Tom Harrison, chief executive of the ECB, said the cricketers and their director of cricket former skipper knew what was expected of them.

"and the team are very clear that part of their responsibility is playing brave cricket -- this commitment to playing an exciting formula of cricket every time they go on the park is linked to (the participation strategy).

"and Eoin Morgan understand their responsibility to play exciting cricket for future generations to connect with and for fans to get behind."

Harrison, who has been in the post since January 2015 and installed Strauss at the expense of Paul Downton, said even if were to lose if they went down fighting the reaction would be kinder.

"It's a very deliberate strategy," said Harrison.

"It doesn't work every time but we understand you're more likely to be forgiven for having a bad day if you've tried everything to win a game as opposed to trying not to lose it, which is a key difference.

"Ever since Andrew took the job as director of cricket he saw the link between successful teams, and I mean successful by approach as much as results, was key."

Harrison, who played cricket for Derbyshire and Northamptonshire, said the days of trying to grind out a one-off Test victory are over.

"People like the fact the team is taking calculated risks, at very competitive limits, but also with a smile on their faces," he said.

(This story has not been edited by Business Standard staff and is auto-generated from a syndicated feed.)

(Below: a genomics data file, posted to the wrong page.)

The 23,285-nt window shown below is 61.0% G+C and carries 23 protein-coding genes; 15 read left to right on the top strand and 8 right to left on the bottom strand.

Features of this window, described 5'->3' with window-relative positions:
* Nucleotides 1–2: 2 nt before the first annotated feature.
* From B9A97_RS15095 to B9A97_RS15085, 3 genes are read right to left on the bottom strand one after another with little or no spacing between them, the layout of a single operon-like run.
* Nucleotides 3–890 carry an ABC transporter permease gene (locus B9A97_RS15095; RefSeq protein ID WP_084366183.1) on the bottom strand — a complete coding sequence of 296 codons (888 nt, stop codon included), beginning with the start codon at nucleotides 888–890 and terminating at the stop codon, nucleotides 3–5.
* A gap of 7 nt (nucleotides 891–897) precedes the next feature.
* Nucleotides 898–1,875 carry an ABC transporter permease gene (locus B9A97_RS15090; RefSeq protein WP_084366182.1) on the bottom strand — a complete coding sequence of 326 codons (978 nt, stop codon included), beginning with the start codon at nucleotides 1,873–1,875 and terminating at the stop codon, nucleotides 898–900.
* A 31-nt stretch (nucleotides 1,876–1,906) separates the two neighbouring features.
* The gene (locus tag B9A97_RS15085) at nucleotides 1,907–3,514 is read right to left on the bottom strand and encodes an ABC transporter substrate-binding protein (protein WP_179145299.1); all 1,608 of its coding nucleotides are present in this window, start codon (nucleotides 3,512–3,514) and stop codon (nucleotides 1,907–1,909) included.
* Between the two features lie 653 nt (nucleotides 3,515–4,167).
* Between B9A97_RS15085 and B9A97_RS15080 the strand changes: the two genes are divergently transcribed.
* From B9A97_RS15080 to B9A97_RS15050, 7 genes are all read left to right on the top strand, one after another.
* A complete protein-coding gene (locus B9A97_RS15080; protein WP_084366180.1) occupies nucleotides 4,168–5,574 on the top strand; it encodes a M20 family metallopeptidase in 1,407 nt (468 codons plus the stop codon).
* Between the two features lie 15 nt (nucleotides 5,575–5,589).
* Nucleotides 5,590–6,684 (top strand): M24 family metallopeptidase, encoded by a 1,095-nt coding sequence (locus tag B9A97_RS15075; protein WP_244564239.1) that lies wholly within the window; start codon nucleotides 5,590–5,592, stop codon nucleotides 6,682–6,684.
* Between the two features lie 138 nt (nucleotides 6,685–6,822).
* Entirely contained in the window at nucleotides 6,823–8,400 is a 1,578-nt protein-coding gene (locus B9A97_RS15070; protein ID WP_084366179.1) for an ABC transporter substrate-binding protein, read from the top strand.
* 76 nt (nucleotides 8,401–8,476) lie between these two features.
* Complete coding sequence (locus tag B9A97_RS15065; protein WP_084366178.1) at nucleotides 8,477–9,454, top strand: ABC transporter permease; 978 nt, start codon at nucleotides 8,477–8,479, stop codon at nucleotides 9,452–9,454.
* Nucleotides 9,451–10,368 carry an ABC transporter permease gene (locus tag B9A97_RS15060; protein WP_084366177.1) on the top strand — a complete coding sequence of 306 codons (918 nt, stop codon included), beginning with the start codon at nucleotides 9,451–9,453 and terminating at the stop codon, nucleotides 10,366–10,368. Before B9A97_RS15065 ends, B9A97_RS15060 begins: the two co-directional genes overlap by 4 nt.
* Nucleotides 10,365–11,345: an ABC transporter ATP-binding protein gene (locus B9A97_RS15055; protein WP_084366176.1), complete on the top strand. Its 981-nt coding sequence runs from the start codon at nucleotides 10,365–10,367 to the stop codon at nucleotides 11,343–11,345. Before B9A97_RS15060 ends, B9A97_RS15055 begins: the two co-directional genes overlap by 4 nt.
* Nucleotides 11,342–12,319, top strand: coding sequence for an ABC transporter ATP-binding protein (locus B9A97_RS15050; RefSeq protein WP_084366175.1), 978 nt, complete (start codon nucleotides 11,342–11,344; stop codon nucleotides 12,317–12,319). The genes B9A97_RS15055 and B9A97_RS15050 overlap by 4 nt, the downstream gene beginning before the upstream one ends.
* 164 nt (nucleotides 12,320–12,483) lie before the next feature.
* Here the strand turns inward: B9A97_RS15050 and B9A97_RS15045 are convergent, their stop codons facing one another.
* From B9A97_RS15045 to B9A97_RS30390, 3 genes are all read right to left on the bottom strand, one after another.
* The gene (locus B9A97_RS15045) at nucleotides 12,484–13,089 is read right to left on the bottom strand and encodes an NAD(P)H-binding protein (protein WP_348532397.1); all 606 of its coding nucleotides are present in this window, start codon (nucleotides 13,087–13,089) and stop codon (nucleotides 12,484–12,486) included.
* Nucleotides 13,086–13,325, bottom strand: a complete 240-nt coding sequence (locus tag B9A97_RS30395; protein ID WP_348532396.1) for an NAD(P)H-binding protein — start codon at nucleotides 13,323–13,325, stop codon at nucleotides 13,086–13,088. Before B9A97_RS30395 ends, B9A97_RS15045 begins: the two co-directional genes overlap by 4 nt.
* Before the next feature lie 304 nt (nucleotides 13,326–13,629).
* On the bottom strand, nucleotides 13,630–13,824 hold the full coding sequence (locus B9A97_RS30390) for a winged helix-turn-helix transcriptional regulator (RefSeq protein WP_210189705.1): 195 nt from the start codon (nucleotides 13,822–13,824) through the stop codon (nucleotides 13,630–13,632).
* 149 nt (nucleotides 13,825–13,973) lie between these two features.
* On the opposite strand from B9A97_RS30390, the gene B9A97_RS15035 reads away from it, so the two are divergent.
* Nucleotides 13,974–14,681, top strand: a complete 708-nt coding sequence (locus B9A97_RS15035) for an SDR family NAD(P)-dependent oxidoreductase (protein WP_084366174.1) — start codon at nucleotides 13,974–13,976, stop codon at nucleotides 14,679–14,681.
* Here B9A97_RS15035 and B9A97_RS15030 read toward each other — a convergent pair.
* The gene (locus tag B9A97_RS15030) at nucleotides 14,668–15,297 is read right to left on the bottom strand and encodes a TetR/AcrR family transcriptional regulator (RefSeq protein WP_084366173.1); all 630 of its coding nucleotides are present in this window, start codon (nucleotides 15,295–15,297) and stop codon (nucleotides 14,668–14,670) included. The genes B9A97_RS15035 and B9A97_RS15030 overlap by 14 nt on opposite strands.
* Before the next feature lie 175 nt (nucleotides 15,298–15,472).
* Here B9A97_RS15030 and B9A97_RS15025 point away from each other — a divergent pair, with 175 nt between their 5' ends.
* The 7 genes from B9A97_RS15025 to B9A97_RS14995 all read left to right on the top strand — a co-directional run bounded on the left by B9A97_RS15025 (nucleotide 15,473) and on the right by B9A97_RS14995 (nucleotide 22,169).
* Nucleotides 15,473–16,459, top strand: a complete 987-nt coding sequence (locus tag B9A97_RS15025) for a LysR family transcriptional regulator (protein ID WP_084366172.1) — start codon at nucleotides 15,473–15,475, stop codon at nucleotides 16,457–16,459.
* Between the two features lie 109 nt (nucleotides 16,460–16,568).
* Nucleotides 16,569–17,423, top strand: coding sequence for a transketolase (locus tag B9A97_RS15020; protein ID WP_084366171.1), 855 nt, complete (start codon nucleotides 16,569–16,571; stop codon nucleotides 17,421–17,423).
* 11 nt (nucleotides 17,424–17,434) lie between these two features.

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Business Standard
177 22

Be brave and smile, ECB tell England players

England's new Test captain and One Day counterpart Eoin Morgan must provide crowd pleasing cricket and bear a sunny disposition so as to attract new players to the game, the and Wales Cricket Board (ECB) said Monday.

The ECB is taking steps to significantly boost the number of players at grassroots level -- which has stagnated over the past five years -- and the cricket team is seen as a useful weapon in that regard.

Tom Harrison, chief executive of the ECB, said the cricketers and their director of cricket former skipper knew what was expected of them.

"and the team are very clear that part of their responsibility is playing brave cricket -- this commitment to playing an exciting formula of cricket every time they go on the park is linked to (the participation strategy).

"and Eoin Morgan understand their responsibility to play exciting cricket for future generations to connect with and for fans to get behind."

Harrison, who has been in the post since January 2015 and installed Strauss at the expense of Paul Downton, said even if were to lose if they went down fighting the reaction would be kinder.

"It's a very deliberate strategy," said Harrison.

"It doesn't work every time but we understand you're more likely to be forgiven for having a bad day if you've tried everything to win a game as opposed to trying not to lose it, which is a key difference.

"Ever since Andrew took the job as director of cricket he saw the link between successful teams, and I mean successful by approach as much as results, was key."

Harrison, who played cricket for Derbyshire and Northamptonshire, said the days of trying to grind out a one-off Test victory are over.

"People like the fact the team is taking calculated risks, at very competitive limits, but also with a smile on their faces," he said.

(This story has not been edited by Business Standard staff and is auto-generated from a syndicated feed.)

image
Business Standard
177 22